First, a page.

NBA

The Lonzo Ball Incident Isn’t Everything, But It Means Something

A pretty standard rule in sports is to always have your teammates’ backs. Whatever mess they get themselves into, you owe it to yourself and to the team to stand beside them. It seems like your basic baseline of unity and camaraderie. On Friday night, Lonzo Ball said to hell with all that:

I’m not saying you have to roll into every altercation and start swinging fists. But it’s customary to stand near your teammate and yell at whoever is wearing a different colored uniform and within earshot. Perhaps put a hand on someone’s shoulder to keep an arm’s length between the two quarreling parties. Maybe bearhug the aggressor and walk him backwards towards the scorer’s table. Nearly anything can be done to show your support.

There are dozens of examples just from the NBA of players having their teammates’ backs. Many times, this is done to a fault. At the extreme top of that scale is Stephen Jackson asking precisely zero questions and not even thinking once before following Ron Artest into the stands during the Malice at the Palace. The dude swung at fans purely as a favor for his coworker.

At the other end of the scale is Carmelo Anthony throwing a lazy punch after the fight finished then backpedaling faster than anyone has ever backpedaled all the way to halfcourt. That weak move is a black stain on the otherwise-pure Nuggets-Knicks brawl in 2006.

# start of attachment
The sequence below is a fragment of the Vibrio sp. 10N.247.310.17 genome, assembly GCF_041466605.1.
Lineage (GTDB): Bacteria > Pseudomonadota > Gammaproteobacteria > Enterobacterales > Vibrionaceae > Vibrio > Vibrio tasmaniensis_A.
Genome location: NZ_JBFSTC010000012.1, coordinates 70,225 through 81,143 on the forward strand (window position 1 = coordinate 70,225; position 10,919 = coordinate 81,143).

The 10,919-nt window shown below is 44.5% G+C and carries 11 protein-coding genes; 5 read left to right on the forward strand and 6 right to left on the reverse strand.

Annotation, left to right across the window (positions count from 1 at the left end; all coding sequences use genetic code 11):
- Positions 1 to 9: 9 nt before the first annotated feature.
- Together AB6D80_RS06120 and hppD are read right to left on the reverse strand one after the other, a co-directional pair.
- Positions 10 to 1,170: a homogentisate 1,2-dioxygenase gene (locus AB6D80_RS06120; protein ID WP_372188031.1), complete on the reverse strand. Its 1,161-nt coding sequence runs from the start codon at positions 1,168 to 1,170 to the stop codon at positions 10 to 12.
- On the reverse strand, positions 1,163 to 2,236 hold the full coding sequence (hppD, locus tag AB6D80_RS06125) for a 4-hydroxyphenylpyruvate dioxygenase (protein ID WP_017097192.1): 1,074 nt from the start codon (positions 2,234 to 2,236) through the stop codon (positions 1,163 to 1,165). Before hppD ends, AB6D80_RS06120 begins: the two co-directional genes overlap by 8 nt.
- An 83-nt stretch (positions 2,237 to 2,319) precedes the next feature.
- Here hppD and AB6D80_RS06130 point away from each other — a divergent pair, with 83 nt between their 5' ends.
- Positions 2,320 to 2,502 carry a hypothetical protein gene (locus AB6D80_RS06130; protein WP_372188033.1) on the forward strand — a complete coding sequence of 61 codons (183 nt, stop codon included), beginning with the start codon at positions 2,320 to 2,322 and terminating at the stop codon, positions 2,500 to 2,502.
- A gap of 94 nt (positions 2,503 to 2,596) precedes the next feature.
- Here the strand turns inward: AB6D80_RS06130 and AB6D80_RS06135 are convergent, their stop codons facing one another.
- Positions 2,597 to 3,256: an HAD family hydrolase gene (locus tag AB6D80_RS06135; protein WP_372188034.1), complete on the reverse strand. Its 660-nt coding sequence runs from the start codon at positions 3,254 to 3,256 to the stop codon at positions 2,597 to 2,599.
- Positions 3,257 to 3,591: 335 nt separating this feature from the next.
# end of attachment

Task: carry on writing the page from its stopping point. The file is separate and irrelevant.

Now, I’m not condoning violence of any kind. But if there is going to be violence, I want Stephen Jackson and not Carmelo Anthony on my side, is what I’m saying. And I definitely don’t want Lonzo Ball. This isn’t the mid-2000s, however. We can be fairly confident punches won’t be thrown. Nearly all “altercations” these days consist of a lot of jawing with perhaps some limited shoving or grabbing. This is the point Ball made to justify his actions, which was actually somewhat reasonable:

He’s right. It was a prudent move on his part. But guess what, when I’m playing basketball I’m not looking for prudency from my teammates. I’d rather have support. Ball turned his back on his teammates, literally. He put his fear of a technical over his duties as a teammate. This isn’t an unforgivable sin or anything, but it says a lot.

Ball sees the court masterfully during game action, where by all accounts he is a great and unselfish teammate. To become a truly great player, he’s got to be that way when tempers flare. He’s got to see that situation for what it is, too. He can deliver a pass in just the right spot, but the right spot to be at that moment was behind Kentavious Caldwell-Pope. Ball wasn’t there.

However, all this is not super important in that it almost certainly won’t change anything about this team. They’re the same team after the incident that they were before it. They aren’t very good. This won’t make them better or worse. It won’t change who Ball is or what he means to his fellow Lakers. I doubt Ball’s teammates will let this change how they think of him. Which would be the right thing to do. You know why? Because they ought have his back no matter what.

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